Joe Kelly: 86 and Still Running Strong

by Christine Bishop and Ken Orner

In a new series I will interview members 80 and over who think of age as only a number.  Joe Kelly who is now 86 and still running and racing is our inaugural profile.

We will start with an interview of Joe in 2005 by Ken Orner and then fast forward to 2019. You will see that the one constant that unites the years is Joe’s determination to compete and win.

Profile of a Runner
Joe Kelly
By Ken Orner
August 2005

What is your age, occupation, background, hobbies, and other interests?

I am 71 years old, a graduate of Georgetown Medical School and after 40 years of medical practice, I am now retired.  The most challenging period in my medical career occurred during my seven years of active duty with the U.S. Navy.  In 1960, I volunteered for “Operation Deep Freeze.” This involved several months of intensive training in cold weather medicine and Naval Procedures.  We received training in leadership, logistics radio communications and the Uniform Code of Military Justice. Following the training I was shipped to New Zealand and ultimately to Antarctica where I was made Officer in Charge and Physician at an isolated naval outpost, Hallett Station.  I was 27 years old at the time, just completed my internship and was assigned to full administrative and medical responsibility for 18 men.  I spent one year there.  Incidentally, there was no other office or medical personnel on the base; so if I became sick, there was not doctor for me.  During that year some serious medical emergencies occurred but with the help of God, good fortune and medical knowledge, everyone survived, including me.

When I arrived back in Christchurch, New Zealand, the first thing I noticed was the smell of grass and trees.  It was springtime in New Zealand, 1961.  The only fragrance I had been exposed to in Antarctica was the smell of penguin guano:  there were 250,000 birds at my base.  Imagine a large chicken coop without walls!  In 1966, I received a letter from the National Scientific Foundation, informing me that a geographic feature on the world map had been named in my honor KELLY GLACIER, which is located in northwest Victoria Land, Antarctica. The remainder of my medical career was more or less routine, filled with the mundane, sad and sometimes harrowing experiences that fill most physicians’ lives.

My other avocation is the theater.  As an actor for 16 years I have performed in 39 shows, in front of audiences from 50 to 450.  I don’t sing but I do comedy and drama.  Acting has its own rewards but overall it is not as satisfying for me as running.  Since I retired five years ago, I have been involved with volunteer work for the American Cancer Society and Senior Services of Albany.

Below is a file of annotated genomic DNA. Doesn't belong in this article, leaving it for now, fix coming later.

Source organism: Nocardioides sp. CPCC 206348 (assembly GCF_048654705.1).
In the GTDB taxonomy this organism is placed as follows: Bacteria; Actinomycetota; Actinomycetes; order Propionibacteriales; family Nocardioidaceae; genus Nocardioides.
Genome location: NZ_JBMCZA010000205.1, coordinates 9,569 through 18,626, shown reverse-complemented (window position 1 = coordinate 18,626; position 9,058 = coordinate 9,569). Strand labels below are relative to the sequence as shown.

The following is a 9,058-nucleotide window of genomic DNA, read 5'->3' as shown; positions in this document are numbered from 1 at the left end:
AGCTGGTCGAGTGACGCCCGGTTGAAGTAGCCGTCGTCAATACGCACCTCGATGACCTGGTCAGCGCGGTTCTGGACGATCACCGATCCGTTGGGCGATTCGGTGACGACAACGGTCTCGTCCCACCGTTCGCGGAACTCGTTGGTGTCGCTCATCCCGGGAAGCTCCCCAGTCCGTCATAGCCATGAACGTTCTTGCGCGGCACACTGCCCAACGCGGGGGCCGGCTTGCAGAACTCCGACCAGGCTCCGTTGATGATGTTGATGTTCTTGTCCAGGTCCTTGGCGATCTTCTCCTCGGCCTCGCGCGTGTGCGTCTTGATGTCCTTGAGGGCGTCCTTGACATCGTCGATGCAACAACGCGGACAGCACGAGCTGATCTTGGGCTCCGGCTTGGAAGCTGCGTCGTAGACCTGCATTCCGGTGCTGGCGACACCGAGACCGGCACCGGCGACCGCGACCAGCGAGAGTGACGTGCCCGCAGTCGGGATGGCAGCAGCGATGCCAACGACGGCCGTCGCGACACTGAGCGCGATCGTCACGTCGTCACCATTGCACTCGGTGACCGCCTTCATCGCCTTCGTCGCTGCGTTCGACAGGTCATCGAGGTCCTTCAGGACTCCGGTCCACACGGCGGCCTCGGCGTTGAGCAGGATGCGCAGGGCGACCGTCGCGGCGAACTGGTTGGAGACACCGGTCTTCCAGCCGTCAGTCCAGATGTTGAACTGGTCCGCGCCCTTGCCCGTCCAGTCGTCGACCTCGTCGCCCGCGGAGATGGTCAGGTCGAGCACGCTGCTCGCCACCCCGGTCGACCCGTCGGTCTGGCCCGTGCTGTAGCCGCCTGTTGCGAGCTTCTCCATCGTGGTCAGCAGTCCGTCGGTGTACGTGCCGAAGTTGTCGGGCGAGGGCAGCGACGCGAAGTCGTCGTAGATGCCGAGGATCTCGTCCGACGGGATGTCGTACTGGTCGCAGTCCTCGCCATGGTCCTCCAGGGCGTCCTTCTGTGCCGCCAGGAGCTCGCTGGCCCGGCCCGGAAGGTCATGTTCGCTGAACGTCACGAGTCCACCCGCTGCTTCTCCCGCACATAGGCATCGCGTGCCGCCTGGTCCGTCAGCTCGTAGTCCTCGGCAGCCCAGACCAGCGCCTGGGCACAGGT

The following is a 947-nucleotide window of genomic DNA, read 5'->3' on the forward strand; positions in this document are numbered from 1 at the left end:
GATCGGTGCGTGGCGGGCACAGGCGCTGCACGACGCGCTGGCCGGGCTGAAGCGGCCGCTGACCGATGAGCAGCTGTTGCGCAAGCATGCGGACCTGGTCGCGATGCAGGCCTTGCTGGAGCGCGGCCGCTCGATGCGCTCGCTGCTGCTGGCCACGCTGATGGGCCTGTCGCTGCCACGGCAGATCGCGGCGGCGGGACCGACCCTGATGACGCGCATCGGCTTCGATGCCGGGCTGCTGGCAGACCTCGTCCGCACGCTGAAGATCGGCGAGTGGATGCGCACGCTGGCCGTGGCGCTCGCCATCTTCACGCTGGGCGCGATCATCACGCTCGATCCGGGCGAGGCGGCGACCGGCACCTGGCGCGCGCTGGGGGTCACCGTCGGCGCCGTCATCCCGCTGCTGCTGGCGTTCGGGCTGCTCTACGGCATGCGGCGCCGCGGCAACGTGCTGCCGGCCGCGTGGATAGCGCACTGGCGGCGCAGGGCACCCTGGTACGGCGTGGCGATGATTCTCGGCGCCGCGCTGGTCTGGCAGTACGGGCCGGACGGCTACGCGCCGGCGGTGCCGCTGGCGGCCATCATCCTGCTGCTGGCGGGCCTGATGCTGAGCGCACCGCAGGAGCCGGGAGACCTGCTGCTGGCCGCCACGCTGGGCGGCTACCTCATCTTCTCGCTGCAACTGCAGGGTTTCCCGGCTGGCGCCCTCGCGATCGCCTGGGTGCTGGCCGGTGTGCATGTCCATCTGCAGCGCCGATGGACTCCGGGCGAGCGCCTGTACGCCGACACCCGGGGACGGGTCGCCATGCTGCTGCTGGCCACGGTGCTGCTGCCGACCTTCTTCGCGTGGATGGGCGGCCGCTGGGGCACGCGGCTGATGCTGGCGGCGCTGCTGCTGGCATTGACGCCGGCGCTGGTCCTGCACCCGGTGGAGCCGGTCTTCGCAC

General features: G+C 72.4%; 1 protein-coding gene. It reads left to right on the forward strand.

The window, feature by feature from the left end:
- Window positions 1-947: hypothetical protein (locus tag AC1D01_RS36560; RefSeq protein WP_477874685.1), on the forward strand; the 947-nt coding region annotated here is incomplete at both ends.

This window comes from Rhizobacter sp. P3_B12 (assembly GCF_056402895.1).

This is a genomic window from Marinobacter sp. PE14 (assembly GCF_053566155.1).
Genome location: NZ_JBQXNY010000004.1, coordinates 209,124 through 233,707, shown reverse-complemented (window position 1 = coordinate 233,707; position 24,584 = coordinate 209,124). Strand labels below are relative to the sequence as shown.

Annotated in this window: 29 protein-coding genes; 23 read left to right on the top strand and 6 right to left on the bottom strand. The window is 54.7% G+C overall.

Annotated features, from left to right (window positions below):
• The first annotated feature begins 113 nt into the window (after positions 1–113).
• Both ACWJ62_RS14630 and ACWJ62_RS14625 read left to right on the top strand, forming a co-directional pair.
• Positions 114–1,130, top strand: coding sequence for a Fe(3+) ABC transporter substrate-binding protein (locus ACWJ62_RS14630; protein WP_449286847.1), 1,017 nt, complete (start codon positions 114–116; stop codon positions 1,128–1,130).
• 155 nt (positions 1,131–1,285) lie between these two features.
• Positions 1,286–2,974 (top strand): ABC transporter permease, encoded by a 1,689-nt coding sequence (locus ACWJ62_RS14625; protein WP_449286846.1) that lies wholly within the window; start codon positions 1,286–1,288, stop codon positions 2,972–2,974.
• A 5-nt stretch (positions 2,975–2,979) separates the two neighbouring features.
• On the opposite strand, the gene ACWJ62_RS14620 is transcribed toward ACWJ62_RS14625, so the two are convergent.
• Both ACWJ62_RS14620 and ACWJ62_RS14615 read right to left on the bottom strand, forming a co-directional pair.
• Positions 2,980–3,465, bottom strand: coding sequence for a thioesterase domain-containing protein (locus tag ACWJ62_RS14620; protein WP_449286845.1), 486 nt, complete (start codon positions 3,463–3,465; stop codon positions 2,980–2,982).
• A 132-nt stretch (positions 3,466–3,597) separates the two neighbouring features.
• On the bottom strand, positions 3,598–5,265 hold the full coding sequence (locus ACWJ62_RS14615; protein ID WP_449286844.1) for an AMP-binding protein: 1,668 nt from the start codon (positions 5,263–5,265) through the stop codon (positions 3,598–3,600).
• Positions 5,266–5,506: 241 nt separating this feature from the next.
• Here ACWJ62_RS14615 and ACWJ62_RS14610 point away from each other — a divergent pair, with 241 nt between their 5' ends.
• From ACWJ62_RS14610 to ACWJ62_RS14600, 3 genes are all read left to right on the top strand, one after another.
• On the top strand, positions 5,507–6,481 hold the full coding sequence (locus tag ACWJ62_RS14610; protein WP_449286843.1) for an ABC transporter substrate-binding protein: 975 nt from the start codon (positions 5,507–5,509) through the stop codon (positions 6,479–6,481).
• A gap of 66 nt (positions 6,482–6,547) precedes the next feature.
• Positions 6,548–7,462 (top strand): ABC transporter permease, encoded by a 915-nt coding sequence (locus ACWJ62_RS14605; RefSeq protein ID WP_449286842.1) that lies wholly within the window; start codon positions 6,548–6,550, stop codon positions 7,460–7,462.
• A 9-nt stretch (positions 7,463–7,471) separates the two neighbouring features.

When and how did you get interested in running?

I started running when I was 45 years old that was in 1978.  Ten years earlier I had stopped smoking and lost 30 pounds but I was still somewhat soft.  I also had developed a nagging to severe low back pain.  Dr. Tom Mason, neurosurgeon and runner, told me I could either get into shape or have surgery.  I began by swimming and after about a year, I was able to swim a mile three times a week, without too much difficulty.  Then I decided to start running and since I was in good cardiovascular shape I could run for one and and half miles the first time out easily.  I ran my first marathon in 1980; it was called the Fall Foliage Marathon and my time was 4:17 and after that I was hooked on running.

What are you most memorable races and your favorite races?

My most memorable races are my 5th and 6th marathons (I ran a total of 7).  Number 5 was the Long Island held on May 5, 1982.  It was my PR at 3:42:01.  My sixth was two weeks later on May 19, 1982: it was the Heritage Trail Marathon and it seemed to include every hill, bridge, and mound in Watervliet, Cohoes, Troy and Green Island and my time was 3:44:43.  Two of my favorite races from the past were the Yankee Doodle Dash, a very flat 10K held every Memorial Day in Rensselaer.  I averaged between 43 and 44 minutes consistently every year, and the 30K Price Chopper-thon, which I ran many times.  My best time was 2:37 in 1982.  Currently my favorite races are the Dare 5K in Mechanicville, the Berkshire Medical Center 5K in Pittsfield, MA on July 4th and the 15K Stockade-athon.  I have run the latter more times than any other race.  I also like the Shamrock Shuffle in Glens Falls held each March.  This year I ran the USMC Half-Marathon for the first time and found it to be a great race and except for the first mile it’s about as easy a half-marathon course as I have run and I hope to run it again in 2005.

How do you train?  Do you have any training partners? 

Mostly I train by myself although at times I have trained with friends.  Occasionally it is nice to run with others but I believe I achieve my most satisfaction and peace of mind when I run by myself. I have had more creative thinking while running alone, especially after I get into a “zone.”  To paraphrase what someone once said:  Running is a lot less expensive and much more fun than seeing a psychiatrist.

Do you have a philosophy of running?

My current philosophy on running is to be very thankful each morning that I am still able to run and I remind myself of this several time each day.  I also avoid supporting races, which discriminate against older runners by not having at least a 70+ age group with the standard 1st, 2nd, and 3rd place awards.

Any other sports interests?

I recently purchased a mountain bike together with a helmet and a bike carrier for my car.  It’s fun to ride a bike (you never forget, right?), and I think it helps my running.  I figured that if John Kerry can spend $8,000 on a bicycle and George W. Bush $3,500 on his mountain bike, I can spend $132 at Walmart.  What the heck: it’s the trickle down effect of our economy, isn’t it?

Any interesting stories?